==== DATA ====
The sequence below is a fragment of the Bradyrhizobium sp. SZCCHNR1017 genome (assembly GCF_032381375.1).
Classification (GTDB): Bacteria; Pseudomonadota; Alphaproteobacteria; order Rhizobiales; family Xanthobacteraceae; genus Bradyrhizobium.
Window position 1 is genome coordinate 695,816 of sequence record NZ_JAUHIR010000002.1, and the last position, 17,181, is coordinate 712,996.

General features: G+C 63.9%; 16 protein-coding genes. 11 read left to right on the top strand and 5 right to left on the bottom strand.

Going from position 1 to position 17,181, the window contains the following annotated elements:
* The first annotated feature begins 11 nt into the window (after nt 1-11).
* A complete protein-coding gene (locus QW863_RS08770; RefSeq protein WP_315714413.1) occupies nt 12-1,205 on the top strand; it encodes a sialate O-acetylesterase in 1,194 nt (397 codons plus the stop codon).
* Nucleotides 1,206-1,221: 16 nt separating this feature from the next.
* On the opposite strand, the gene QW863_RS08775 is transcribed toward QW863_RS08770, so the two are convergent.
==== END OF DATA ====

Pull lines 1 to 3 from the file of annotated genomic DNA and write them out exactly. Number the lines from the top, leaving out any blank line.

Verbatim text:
The sequence below is a fragment of the Bradyrhizobium sp. SZCCHNR1017 genome (assembly GCF_032381375.1).
Classification (GTDB): Bacteria; Pseudomonadota; Alphaproteobacteria; order Rhizobiales; family Xanthobacteraceae; genus Bradyrhizobium.
Window position 1 is genome coordinate 695,816 of sequence record NZ_JAUHIR010000002.1, and the last position, 17,181, is coordinate 712,996.